After doing a little investigative work, I did find out that there is actually a species of Oak that is referred to as "Blue Oak." However, this is not my next venture into Dendrology. I couldn't help but use that word as it's so fun to throw around words that few people actually know. For folks like me that don't or didn't know, that's the study of woody plants, typically trees.
No, what I'm talking about is a winery in the Rhone Valley of France that I had an acquaintance with back at the wine shop a few years ago and was reacquainted with recently at a Wine Industry Trade Show.
The winery? Chene Bleu. Translates to Blue Oak. Why the reference? Just so happens that on the property the winery had an old oak tree that had seen better days. After a terrible drought in 2005, it was decided to preserve the tree and it was coated with a special substance that would protect and preserve the tree. It happens to have a bluish tinge to is, hence The Blue Oak or Chene Bleu.
Maybe I'm paying more attention to the surroundings as I've been writing more than I ever have. Aren't you folks lucky?? Or maybe things have been just falling in line more and more. How so, you ask? Well, I knew that the winery would be represented at the tasting and subsequently I would be able to familiarize myself once again with their wines. What I didn't know was after getting to the wine station, I engaged the person pouring the wines. What struck me right off was the passion and knowledge this person had for the wines.
I was impressed by how passionate she was and that she could talk on about the wines with such knowledge. She reminded me of someone very close to me. ME! Although in my case I know I just love talking about wines in general. Here was someone talking about the wines like they were her children. Any surprise that they were? Yep, I had been fortunate enough to meet the owner of the winery. Nicole Rolet and her husband Xavier?? (who was not there) began the winery back in 1993 and have put their heart and soul into the winery. Painstaking restoring the property and bringing it the highest standards for a modern winery. An effort that took more than 10 years! It's no wonder Nicole and her husband have such love for their wines.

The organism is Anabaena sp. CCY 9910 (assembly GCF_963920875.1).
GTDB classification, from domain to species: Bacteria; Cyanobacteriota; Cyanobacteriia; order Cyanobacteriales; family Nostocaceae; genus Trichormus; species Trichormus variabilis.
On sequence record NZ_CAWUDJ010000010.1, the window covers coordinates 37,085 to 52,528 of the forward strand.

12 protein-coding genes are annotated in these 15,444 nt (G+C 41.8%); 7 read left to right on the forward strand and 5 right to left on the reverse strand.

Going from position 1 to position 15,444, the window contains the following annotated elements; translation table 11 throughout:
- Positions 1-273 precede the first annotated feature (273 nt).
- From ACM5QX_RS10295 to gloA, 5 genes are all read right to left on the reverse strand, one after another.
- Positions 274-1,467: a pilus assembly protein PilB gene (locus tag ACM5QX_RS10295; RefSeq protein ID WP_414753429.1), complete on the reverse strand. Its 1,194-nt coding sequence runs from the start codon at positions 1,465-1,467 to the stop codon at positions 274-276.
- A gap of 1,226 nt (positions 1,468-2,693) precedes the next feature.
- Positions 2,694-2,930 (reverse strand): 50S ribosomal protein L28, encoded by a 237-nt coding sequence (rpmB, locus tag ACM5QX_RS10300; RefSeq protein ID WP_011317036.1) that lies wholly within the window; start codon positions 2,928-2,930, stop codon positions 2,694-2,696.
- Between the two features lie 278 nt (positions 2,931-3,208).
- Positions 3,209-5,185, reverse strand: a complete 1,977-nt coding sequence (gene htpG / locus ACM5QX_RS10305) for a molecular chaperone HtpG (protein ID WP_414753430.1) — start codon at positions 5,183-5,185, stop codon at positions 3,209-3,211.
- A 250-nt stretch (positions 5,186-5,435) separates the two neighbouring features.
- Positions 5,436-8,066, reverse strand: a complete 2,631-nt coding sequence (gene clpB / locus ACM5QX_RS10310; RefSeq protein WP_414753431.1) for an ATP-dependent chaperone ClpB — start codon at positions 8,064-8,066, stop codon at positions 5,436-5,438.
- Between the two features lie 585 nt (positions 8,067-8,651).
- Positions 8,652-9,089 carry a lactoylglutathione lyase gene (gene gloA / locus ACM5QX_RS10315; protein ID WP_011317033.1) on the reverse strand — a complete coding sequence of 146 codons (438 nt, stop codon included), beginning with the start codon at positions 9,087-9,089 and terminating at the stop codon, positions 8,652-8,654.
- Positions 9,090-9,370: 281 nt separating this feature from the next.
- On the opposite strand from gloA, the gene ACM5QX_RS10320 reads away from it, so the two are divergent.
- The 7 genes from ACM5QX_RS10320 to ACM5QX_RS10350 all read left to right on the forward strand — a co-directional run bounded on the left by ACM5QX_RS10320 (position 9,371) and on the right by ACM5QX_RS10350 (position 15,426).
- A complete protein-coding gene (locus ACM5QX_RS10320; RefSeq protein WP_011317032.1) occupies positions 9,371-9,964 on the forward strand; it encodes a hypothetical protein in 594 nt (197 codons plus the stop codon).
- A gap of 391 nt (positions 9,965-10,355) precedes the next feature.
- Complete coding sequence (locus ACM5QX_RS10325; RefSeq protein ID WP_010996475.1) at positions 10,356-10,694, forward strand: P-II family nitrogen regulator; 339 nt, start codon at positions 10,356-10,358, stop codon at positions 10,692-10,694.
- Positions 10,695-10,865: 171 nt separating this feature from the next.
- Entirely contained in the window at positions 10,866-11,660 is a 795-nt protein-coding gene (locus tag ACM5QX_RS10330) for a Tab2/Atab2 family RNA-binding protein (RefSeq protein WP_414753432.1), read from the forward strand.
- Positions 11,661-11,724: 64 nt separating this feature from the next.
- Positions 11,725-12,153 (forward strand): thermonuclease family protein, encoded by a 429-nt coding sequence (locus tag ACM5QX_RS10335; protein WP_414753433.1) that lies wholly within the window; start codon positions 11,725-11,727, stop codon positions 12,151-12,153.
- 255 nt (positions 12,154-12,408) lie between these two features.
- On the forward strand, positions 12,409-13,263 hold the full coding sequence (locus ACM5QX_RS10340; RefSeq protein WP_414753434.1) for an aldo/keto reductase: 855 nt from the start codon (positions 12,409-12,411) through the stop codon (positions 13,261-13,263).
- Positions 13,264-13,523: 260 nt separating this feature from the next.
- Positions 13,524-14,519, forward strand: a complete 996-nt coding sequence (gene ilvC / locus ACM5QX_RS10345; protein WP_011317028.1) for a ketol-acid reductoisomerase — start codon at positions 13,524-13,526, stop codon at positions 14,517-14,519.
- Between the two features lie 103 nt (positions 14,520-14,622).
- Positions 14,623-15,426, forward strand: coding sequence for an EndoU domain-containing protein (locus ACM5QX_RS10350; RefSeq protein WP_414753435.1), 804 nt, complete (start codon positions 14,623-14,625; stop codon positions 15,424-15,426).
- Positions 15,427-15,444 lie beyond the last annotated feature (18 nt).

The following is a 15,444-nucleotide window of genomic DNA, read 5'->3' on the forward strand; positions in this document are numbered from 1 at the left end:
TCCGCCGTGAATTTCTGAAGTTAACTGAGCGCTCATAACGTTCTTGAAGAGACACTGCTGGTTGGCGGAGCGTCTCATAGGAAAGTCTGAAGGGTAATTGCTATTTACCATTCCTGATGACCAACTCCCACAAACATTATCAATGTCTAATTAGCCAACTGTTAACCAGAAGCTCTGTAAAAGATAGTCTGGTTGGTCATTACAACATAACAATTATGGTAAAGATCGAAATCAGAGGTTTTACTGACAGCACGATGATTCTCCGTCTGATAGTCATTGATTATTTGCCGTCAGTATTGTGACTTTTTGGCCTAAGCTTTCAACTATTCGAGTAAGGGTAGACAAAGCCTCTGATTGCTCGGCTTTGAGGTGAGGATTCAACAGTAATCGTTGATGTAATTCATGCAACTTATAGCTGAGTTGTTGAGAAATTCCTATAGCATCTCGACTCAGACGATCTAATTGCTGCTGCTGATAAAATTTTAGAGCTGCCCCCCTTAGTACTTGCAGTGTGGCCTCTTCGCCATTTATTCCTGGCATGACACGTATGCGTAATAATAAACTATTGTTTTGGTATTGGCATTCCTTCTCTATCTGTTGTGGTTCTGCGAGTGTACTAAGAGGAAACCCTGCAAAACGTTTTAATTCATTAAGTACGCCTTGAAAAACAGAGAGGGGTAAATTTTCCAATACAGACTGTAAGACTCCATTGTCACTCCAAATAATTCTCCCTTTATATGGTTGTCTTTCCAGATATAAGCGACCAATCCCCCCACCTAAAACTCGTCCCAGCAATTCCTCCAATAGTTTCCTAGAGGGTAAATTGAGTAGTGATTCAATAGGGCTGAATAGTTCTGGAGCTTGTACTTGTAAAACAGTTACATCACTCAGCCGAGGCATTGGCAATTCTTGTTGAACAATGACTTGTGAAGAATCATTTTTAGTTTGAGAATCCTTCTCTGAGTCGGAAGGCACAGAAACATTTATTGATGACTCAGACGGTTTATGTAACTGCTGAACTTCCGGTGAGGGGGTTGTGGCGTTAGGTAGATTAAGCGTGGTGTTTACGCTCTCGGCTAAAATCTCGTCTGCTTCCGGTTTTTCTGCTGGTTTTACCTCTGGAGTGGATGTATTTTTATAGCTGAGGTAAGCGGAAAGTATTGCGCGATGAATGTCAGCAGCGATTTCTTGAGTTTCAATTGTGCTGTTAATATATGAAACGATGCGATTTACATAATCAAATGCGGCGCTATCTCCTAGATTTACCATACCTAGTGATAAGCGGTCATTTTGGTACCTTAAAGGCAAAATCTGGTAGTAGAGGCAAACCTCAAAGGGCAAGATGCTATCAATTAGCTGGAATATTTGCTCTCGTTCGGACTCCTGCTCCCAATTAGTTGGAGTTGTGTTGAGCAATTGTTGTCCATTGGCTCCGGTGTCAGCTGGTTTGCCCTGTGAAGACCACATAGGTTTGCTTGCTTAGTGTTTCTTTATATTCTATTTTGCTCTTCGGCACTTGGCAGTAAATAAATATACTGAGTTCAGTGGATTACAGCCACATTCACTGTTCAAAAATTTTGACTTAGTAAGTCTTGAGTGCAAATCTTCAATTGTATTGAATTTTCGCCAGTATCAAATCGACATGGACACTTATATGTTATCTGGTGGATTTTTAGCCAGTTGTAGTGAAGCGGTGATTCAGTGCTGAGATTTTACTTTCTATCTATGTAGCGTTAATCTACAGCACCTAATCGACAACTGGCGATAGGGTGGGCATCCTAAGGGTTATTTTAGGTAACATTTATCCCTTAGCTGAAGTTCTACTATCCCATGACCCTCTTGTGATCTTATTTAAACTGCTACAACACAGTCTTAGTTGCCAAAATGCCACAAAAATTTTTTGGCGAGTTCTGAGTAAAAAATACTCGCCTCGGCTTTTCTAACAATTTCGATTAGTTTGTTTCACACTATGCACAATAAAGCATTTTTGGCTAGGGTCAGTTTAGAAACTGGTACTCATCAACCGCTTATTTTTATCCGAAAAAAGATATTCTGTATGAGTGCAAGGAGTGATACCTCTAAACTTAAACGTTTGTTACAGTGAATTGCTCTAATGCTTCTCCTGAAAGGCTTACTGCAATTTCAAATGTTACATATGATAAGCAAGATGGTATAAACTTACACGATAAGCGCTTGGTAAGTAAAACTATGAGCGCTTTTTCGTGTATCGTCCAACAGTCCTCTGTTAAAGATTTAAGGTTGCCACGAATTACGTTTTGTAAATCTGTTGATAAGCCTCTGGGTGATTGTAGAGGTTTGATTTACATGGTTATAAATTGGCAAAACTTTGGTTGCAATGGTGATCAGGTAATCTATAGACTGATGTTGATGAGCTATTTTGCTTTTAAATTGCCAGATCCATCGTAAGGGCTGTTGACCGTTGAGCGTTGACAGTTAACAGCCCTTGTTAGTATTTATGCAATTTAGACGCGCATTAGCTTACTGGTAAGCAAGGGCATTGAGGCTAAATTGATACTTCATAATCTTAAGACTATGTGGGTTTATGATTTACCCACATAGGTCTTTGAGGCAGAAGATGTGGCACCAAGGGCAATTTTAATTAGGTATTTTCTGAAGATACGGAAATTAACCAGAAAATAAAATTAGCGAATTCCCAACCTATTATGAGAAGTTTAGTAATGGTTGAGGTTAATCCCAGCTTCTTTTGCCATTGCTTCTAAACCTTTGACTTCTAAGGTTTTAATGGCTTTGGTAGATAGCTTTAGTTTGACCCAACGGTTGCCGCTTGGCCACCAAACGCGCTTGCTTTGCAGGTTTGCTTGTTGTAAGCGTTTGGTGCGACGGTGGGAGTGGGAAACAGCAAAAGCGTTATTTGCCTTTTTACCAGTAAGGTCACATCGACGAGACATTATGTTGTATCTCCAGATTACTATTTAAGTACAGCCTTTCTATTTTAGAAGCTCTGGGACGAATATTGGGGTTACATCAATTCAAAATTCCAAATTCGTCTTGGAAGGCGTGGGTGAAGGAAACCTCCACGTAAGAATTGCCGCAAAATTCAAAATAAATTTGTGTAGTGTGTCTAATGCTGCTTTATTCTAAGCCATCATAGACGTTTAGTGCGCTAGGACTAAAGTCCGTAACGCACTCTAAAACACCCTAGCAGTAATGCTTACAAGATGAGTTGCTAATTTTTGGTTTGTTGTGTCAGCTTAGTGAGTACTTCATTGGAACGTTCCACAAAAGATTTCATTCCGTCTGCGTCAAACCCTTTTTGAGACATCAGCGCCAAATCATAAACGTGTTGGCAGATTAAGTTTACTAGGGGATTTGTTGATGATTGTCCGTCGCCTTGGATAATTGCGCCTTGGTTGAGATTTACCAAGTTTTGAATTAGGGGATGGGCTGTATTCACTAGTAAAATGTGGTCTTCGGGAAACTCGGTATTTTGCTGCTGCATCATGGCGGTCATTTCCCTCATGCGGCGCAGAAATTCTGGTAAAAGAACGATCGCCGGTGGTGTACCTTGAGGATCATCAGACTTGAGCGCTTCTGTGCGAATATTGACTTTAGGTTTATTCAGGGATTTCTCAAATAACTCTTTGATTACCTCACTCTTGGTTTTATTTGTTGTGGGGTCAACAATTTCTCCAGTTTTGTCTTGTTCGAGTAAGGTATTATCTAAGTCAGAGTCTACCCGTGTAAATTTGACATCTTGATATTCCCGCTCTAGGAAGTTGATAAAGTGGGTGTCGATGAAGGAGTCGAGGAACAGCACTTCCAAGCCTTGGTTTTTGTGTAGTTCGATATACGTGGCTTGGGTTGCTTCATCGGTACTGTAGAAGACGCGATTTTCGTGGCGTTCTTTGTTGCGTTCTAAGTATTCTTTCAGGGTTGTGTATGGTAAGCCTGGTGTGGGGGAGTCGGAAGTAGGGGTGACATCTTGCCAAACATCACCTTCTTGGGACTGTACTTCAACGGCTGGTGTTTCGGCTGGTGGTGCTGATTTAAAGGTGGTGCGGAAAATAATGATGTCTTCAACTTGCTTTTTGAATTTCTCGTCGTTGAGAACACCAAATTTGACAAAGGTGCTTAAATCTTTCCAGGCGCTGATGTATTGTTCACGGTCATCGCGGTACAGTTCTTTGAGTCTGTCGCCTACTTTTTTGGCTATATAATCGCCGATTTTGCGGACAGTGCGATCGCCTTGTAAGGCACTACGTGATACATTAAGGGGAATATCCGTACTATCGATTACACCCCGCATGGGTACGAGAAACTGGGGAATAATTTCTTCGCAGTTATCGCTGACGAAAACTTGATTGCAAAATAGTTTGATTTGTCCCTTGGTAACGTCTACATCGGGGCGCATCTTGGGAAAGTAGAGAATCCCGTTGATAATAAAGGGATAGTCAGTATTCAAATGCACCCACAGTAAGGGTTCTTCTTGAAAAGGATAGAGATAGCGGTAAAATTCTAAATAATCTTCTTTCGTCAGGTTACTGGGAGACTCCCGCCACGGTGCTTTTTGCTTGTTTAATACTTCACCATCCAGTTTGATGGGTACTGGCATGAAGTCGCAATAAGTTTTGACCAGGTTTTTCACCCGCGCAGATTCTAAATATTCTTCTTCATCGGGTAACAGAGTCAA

The wine that I had bought for the shop and I was most interested in sampling was the most current vintage of their Rosé. A blend of Grenache Noir (60%), Syrah (18%), Rolle (12%), Cinsault (5%) and Mourvedre (5%), and coming from the specific appellation of Vaucluse, this is not your typical Rosé from France. Much richer in style and having a headiness that far outweighs those Rosés coming from the South of France. The modest use of French oak (about 25% of the wine) undoubtedly adds to the structure and texture of the wine. Unlike most Rosés, it is a wine that can age. Something that I saw at the shop. It wasn't a wine I had to sell before the next vintage. I could relish in the knowledge the wine would improve with age. Click here for tech sheet.
Nicole had two other red wines with her, Héloïse & Abélard, both from the 2009 vintage. The Héloïse using 60% Syrah, 36% Grenache and 4% Viognier and the Abélard being a blend of 85% Grenache and 15% Syrah. The wines, named after a French love affair, that you can read about here, were wonderful as well and a great representation of Rhone wines. Both garnered wonderful reviews to which I would concur. Click here for tech sheets on both wines.
Finding these wines may not be easy, but a good wine shop should be able to order them for you as they are imported by Wilson Daniels (the sponsor of the Trade Event I attended) and distributed here in Illinois by Tenzing Wines.